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The dark side of economic sanctions

Humanitarian concerns led the US Office of Foreign Assets Control to revise some key elements of Iran’s economic sanctions last month, allowing American companies to export medical supplies to Iran. Medicine shortages have affected an estimated six million Iranians, according to the Center for Research on Globalization.

In a UN report released on October 5, General Secretary Ban Ki Moon said that the sanctions were adversely affecting humanitarian efforts in Iran. “Even companies that have obtained the requisite license to import food and medicine are facing difficulties in finding third-country banks to process the transactions,” he wrote.

The story of Western economic sanctions with unintended consequences is quite common. Here’s a list of cases around the world where sanctions tipped the scale against civilians:


Western sanctions responding to Myanmar’s oppressive military regime lasted more than a decade before they were eased this year. Debate continues to surround the long-term sanctions, bringing into question their effects on the country’s poorest people. Many have blamed sanctions for stunting middle class growth and widening Myanmar’s gaping wealth gap.

The Globe and Mail described Myanmar’s situation as one where “the generals play and the people pay,” emphasizing the country’s mismanagement of wealth under international economic pressure. The sanctions have failed to affect the elite, who continue to harness power from the military junta’s powerful legacy. Meanwhile, Myanmar struggles with food shortages and high rates of HIV/AIDS and dengue fever—a result of the mere 0.5 percent of GDP allocation to healthcare. 

Additionally, the “aid boycott” resulting from Western efforts to derecognize Myanmar’s military regime further exacerbated humanitarian problems, a 2005 article from The Irrawaddy reported.


Long-term economic sanctions in Cuba have notoriously played a role in the country’s food shortages. Between 2006 and 2007, US sanctions caused a loss of $258 million in Cuba’s food sector, according to a Global Research study.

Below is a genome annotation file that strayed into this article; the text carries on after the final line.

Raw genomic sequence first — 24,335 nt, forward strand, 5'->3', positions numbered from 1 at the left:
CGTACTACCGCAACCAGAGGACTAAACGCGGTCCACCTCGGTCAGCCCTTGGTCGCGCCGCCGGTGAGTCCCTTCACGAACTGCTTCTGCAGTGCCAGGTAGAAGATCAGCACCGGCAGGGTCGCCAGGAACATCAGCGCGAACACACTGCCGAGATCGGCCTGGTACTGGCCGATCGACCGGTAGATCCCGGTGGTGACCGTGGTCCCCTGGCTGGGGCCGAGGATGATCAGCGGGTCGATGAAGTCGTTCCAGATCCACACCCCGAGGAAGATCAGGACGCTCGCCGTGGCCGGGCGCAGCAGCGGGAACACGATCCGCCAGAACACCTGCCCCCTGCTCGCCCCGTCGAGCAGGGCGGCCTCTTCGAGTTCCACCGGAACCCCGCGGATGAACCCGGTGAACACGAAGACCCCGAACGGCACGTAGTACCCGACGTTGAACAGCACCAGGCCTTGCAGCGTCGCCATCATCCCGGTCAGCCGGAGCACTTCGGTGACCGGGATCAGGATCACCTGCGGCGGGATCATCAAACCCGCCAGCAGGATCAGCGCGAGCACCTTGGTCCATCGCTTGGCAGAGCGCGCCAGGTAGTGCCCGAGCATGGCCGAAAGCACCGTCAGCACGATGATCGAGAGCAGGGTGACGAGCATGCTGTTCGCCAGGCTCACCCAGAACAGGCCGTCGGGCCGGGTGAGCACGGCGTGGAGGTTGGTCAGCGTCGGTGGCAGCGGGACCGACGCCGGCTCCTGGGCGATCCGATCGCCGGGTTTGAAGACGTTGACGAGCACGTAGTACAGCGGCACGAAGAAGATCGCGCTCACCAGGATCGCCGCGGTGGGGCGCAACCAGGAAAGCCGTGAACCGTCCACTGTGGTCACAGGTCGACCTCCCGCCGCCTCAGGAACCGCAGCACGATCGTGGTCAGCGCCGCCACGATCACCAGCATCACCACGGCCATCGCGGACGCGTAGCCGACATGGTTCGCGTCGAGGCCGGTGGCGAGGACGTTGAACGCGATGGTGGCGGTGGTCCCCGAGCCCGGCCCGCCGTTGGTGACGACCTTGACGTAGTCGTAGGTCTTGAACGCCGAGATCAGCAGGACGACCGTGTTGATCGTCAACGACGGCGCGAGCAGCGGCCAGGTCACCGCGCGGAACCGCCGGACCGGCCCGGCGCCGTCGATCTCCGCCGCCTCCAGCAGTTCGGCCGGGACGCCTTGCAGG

Despite the authorization of US “humanitarian products” such as food and medicine to Cuba in 2000, the embargo continued to make food scarce and unaffordable. Medical supplies were limited for the same reasons. A Lancet Journal article reported that drug prices had a 30 percent surcharge under the embargo. 

North Korea

When Hilary Clinton announced increased US sanctions in North Korea in 2010, she ensured that the measures were not directed at the North Korean people but at the “misguided and malign priorities of their government.” However, as Shaun Rein wrote in a 2010 Forbes op-ed, the tightening of economic sanctions was criticized for doing little to help the country’s ordinary citizens, instead empowering the country’s despotic leader, Kim-Jong Il, by provoking more military muscle-flexing.

In the context of North Korea’s isolation and restricted access to outside media, the leaders continue to use sanctions as a justification for the food shortages and poor infrastructure. “People believe the country is in a bad condition because of outside forces,” Karin Janz, director of Welthungerhilfe’s North Korean branch, said at Beijing’s Foreign Correspondents Club.


In May, UN envoy Navi Pillay urged Western nations to lift economic sanctions in Zimbabwe due to their unintended side effects. Last year, the Herald reported that farmers in Zimbabwe were struggling to secure affordable inputs like fertilizer for their produce and were being shut out of markets.

Accounting for 23 percent of the country’s formal employment, Zimbabwe’s agricultural sector felt the negative impact of sanctions on the economy at large. Pillay blamed the stigmatization of imports and exports as a contributing cause of Zimbabwe’s worsening poverty.

The EU announced in July that it would relax sanctions, which were established more than a decade ago in response to human rights violations, once Zimbabwe holds a credible referendum on a new constitution.  

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